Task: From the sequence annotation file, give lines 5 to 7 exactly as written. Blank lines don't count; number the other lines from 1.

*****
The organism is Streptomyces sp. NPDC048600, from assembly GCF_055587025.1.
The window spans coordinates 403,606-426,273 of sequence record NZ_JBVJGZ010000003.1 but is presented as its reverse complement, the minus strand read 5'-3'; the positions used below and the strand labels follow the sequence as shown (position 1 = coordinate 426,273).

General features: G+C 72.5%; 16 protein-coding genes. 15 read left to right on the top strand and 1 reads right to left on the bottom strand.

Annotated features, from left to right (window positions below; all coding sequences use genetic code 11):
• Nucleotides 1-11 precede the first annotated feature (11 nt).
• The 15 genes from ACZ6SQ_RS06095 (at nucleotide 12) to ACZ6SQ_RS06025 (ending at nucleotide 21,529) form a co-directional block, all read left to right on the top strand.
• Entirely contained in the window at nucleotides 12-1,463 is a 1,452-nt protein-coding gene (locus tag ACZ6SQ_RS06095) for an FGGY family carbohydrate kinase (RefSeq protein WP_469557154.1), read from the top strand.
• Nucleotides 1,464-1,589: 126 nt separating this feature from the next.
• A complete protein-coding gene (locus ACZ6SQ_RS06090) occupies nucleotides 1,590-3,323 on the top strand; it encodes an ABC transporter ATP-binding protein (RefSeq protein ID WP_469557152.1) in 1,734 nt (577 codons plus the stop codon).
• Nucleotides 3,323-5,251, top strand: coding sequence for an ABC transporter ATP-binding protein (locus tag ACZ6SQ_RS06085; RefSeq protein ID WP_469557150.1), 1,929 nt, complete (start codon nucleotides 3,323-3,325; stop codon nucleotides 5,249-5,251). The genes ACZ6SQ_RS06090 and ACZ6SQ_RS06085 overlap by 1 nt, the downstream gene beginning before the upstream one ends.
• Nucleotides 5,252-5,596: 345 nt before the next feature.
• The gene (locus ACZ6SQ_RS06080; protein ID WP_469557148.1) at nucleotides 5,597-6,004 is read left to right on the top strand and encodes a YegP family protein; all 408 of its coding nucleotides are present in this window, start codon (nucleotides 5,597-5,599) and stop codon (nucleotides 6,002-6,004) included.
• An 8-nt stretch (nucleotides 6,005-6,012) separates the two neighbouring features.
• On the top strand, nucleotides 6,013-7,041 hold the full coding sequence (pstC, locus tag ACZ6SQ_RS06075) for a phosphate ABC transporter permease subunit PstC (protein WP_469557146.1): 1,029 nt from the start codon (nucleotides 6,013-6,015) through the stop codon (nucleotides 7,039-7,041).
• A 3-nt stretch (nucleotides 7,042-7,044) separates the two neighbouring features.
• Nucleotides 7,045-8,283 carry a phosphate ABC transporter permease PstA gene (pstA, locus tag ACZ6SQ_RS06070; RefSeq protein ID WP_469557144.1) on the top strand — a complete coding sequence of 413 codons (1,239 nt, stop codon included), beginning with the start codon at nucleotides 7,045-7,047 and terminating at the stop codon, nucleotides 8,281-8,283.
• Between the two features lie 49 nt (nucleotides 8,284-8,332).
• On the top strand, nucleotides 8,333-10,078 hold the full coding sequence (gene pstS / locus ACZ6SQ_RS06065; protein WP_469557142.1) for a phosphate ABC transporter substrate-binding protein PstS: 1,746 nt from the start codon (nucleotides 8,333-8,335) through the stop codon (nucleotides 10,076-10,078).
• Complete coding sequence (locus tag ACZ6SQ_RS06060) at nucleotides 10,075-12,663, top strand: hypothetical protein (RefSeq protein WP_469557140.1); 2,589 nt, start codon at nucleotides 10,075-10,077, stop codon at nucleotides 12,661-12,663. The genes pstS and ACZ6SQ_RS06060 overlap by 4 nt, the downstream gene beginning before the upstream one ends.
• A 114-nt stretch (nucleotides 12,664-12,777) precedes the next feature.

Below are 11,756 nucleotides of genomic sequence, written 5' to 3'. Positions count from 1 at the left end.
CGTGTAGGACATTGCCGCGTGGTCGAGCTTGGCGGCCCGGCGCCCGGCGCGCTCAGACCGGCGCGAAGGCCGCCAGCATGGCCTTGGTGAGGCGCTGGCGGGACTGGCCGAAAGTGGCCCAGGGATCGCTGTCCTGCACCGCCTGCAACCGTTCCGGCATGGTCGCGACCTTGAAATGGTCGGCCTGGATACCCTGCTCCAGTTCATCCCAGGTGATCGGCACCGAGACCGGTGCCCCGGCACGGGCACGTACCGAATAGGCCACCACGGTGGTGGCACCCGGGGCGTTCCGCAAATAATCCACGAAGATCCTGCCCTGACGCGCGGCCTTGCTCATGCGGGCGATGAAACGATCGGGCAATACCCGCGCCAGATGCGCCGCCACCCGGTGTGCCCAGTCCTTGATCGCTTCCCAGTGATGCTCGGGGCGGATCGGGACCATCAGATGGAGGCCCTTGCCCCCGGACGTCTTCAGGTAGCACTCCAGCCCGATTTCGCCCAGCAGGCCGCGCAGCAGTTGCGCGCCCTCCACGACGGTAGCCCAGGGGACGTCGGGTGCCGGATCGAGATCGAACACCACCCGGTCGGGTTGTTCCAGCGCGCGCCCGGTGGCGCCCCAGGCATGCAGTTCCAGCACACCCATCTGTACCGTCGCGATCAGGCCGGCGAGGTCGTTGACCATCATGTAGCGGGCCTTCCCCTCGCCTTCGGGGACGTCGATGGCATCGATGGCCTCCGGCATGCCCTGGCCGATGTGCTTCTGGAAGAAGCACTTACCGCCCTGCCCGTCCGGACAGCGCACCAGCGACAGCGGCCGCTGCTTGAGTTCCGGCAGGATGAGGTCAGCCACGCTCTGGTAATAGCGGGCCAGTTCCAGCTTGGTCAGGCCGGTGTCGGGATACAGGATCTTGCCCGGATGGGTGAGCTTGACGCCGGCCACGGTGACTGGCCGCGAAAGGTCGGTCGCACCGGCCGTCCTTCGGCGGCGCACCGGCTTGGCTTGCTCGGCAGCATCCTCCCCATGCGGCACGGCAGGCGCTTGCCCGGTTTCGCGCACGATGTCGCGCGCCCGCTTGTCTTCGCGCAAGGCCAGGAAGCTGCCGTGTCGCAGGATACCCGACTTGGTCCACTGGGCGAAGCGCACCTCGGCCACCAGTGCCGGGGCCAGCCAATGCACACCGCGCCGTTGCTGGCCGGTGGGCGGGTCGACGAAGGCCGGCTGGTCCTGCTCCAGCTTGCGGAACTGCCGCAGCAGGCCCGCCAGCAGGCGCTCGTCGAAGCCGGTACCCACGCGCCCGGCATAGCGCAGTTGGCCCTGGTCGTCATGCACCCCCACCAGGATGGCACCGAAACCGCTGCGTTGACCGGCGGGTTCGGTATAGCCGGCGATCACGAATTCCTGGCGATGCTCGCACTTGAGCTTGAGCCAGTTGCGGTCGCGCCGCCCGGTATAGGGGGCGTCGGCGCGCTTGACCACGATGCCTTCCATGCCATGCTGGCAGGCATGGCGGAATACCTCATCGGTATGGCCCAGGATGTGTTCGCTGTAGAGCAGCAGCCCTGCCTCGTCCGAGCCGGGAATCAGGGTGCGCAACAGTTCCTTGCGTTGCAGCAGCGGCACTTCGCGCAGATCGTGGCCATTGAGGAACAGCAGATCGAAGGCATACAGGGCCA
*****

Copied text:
• Nucleotides 1-11 precede the first annotated feature (11 nt).
• The 15 genes from ACZ6SQ_RS06095 (at nucleotide 12) to ACZ6SQ_RS06025 (ending at nucleotide 21,529) form a co-directional block, all read left to right on the top strand.
• Entirely contained in the window at nucleotides 12-1,463 is a 1,452-nt protein-coding gene (locus tag ACZ6SQ_RS06095) for an FGGY family carbohydrate kinase (RefSeq protein WP_469557154.1), read from the top strand.